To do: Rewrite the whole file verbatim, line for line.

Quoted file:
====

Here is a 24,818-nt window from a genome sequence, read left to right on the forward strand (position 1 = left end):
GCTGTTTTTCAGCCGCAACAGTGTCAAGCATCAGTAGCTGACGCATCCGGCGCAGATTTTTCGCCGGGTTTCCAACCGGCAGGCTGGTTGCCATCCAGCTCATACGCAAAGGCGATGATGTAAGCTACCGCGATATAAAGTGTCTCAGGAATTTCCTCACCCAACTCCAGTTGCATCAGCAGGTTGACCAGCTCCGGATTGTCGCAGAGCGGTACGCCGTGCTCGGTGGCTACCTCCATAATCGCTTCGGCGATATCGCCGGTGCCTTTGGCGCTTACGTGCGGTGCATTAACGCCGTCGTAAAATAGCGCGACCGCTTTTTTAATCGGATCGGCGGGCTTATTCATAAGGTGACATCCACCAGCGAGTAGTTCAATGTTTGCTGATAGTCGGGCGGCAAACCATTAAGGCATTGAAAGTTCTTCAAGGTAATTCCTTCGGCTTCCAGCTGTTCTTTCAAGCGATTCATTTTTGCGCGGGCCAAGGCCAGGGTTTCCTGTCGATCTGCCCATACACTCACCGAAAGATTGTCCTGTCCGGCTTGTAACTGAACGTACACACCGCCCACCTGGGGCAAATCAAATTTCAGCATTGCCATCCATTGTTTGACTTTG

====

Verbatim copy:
Here is a 24,818-nt window from a genome sequence, read left to right on the forward strand (position 1 = left end):
GCTGTTTTTCAGCCGCAACAGTGTCAAGCATCAGTAGCTGACGCATCCGGCGCAGATTTTTCGCCGGGTTTCCAACCGGCAGGCTGGTTGCCATCCAGCTCATACGCAAAGGCGATGATGTAAGCTACCGCGATATAAAGTGTCTCAGGAATTTCCTCACCCAACTCCAGTTGCATCAGCAGGTTGACCAGCTCCGGATTGTCGCAGAGCGGTACGCCGTGCTCGGTGGCTACCTCCATAATCGCTTCGGCGATATCGCCGGTGCCTTTGGCGCTTACGTGCGGTGCATTAACGCCGTCGTAAAATAGCGCGACCGCTTTTTTAATCGGATCGGCGGGCTTATTCATAAGGTGACATCCACCAGCGAGTAGTTCAATGTTTGCTGATAGTCGGGCGGCAAACCATTAAGGCATTGAAAGTTCTTCAAGGTAATTCCTTCGGCTTCCAGCTGTTCTTTCAAGCGATTCATTTTTGCGCGGGCCAAGGCCAGGGTTTCCTGTCGATCTGCCCATACACTCACCGAAAGATTGTCCTGTCCGGCTTGTAACTGAACGTACACACCGCCCACCTGGGGCAAATCAAATTTCAGCATTGCCATCCATTGTTTGACTTTG